Literary Analysis: Story of an Hour
The Story of an Hour, by Kate Chopin represents a negative view of marriage by presenting the reader with a woman who is clearly overjoyed that her husband has died. The narrator of this story relates what she observes in simple prose, but when her emotions are described, the words are powerful. This suggests that Louis has a deep inner-life that is not connected to the outside world of her husband or friends and the fact that she cloisters herself in her room to discover her feelings is important. The world outside of her own bedroom is only minimally described, but the world inside of her mind is lively and well described by the narrator. The window outside of her room is alive and vibrant like her mind, while everything about her physically is cloistered.
While the mere use of certain words is indicative of this inner-world of detail and life, there are also several instances of ironic or playful uses of certain phrases or images to convey Louise’s happiness in “The Story of an Hour” and the ultimate message that marriage is constraining. In many ways, the fact that she dies at the end of heart disease is symbolic of the “disease” of marriage. Much like an affliction, she cannot feel free unless her husband is no longer present. The fact that it affects her heart as opposed to any other portion of her body shows that her misery from this symbolic disease stems from something inside of her, not anything external. For instance, in one of the important quotes from “The Story of an Hour” it is clear that her husband loved her when his face is described as “the face that had never looked saved with love upon her.” Her own feelings of love in return are also minimally described and it is clear that she does not share his sentiments. The narrator relates in one of the quotes from this story, “And yet she loved him—sometimes. Often she did not.” This kind of simple and direct language is used only to describe the things Louise is not emotional about, thus the language would indicate that she did not have any strong feelings for her husband.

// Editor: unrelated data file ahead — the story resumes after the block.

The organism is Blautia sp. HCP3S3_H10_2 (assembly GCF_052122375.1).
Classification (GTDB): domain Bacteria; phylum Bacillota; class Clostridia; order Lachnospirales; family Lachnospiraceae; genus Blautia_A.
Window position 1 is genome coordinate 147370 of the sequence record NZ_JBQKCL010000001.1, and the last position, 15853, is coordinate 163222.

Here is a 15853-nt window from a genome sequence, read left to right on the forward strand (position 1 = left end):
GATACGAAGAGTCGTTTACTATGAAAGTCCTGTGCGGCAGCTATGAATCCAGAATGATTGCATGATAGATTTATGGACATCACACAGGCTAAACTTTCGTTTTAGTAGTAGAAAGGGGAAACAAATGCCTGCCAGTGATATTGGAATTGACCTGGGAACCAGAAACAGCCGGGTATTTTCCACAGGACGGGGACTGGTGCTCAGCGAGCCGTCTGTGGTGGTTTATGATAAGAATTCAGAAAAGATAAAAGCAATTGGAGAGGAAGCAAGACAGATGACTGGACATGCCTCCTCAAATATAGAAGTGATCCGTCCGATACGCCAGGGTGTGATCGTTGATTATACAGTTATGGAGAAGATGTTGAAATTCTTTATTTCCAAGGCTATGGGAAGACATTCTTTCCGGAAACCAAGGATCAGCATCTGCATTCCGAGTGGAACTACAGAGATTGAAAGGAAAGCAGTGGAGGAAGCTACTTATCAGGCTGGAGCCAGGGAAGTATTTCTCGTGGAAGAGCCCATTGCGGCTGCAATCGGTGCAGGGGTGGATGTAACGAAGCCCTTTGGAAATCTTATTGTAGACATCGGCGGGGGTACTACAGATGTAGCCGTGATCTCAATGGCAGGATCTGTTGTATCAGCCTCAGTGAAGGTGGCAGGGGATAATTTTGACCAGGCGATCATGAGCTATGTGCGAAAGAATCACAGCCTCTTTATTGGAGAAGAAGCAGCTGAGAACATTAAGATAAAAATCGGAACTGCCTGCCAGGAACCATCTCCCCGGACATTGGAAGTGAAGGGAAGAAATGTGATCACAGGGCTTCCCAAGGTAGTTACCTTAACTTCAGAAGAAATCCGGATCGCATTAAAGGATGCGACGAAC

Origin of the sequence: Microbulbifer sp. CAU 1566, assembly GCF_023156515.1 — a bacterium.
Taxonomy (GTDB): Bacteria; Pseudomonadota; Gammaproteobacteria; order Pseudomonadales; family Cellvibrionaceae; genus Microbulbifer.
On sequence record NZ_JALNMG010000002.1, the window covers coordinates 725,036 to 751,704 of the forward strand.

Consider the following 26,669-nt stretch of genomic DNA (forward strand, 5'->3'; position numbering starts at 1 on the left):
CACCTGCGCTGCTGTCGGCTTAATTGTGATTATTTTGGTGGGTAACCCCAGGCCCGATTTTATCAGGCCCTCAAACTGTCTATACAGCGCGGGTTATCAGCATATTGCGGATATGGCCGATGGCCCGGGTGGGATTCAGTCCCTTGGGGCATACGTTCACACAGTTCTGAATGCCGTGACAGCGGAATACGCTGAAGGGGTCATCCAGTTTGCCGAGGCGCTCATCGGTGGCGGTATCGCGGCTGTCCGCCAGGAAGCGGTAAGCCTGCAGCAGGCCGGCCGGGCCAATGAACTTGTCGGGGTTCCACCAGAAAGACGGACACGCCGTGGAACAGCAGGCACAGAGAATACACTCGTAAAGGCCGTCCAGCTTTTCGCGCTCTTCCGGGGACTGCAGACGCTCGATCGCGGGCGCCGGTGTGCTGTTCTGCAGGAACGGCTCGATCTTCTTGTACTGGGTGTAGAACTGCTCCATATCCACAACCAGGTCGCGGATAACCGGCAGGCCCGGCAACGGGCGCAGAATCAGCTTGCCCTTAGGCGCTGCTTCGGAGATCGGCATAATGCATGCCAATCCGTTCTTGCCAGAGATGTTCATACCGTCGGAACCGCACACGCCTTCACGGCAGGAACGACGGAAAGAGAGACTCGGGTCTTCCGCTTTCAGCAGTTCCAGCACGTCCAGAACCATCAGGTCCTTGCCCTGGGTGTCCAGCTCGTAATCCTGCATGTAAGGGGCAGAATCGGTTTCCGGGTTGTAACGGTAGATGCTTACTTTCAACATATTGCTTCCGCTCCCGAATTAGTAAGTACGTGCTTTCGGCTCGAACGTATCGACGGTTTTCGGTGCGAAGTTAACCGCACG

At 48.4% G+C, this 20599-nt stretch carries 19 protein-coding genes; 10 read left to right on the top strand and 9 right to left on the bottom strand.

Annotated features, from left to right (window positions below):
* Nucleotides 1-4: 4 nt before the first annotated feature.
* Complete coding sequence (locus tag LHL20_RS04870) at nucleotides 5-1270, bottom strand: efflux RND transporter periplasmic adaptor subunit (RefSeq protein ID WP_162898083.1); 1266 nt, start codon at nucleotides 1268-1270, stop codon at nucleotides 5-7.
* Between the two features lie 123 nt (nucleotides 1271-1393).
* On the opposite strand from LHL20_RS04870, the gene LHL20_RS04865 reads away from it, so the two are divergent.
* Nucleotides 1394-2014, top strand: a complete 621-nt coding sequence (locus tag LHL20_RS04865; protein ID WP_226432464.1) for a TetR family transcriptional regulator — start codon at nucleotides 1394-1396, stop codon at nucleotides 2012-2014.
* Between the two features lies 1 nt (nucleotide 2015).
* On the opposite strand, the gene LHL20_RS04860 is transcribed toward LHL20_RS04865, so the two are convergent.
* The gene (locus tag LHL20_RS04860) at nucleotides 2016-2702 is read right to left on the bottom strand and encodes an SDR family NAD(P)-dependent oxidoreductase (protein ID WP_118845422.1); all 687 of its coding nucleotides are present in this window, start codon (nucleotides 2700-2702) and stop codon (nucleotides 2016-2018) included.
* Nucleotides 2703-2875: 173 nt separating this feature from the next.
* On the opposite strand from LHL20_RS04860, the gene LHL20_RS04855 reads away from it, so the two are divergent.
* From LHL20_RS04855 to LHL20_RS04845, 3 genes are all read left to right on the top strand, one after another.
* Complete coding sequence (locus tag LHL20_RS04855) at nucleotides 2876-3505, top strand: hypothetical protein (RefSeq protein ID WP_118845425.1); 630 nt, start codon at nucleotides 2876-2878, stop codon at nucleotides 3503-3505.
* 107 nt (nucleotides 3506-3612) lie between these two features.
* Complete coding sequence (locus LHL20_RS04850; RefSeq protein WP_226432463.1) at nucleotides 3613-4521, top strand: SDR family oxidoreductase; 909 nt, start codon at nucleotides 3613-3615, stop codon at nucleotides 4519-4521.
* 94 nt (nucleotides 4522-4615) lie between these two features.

When Louise’s emotions are described regarding something she is thrilled about, the language becomes lively and rich with color and vibrant images. This stands in sharp contrast to the sections in which she seems indifferent or emotionally unattached. For instance, in the above citation which begins with the very simple statement in one of the quotes from “Story of an Hour”, “And yet she loved him—sometimes. Often she did not” which demonstrates emotional passivity, but as the short paragraph continues and her true emotions come forward, the language comes alive along with her character. The clipped line above is followed by, “What did it matter! What could love count for in the face of this possession of self-assertion which she suddenly recognized as the strongest impulse of her being!” It is important to notice not only the language comes to life with the use of words like “mystery,” “possession,” and “impulse” but the very phrase changing.
This happens again a few paragraphs before this instance when she is speaking in one of the quotes about the strain and crippling “disease” of marriage. When her emotions become overwhelming, so do the sentences and language. “There would be no one to live for in those coming years; she would live for herself” begins the paragraph. There are no lively words, just a matter of fact, unemotional statement without the slightest hint of sadness. In fact, it is almost as though she suddenly realizes again that she doesn’t need to be sad. Marriage is an unhappy institution for her, she comes to life again through language and sentence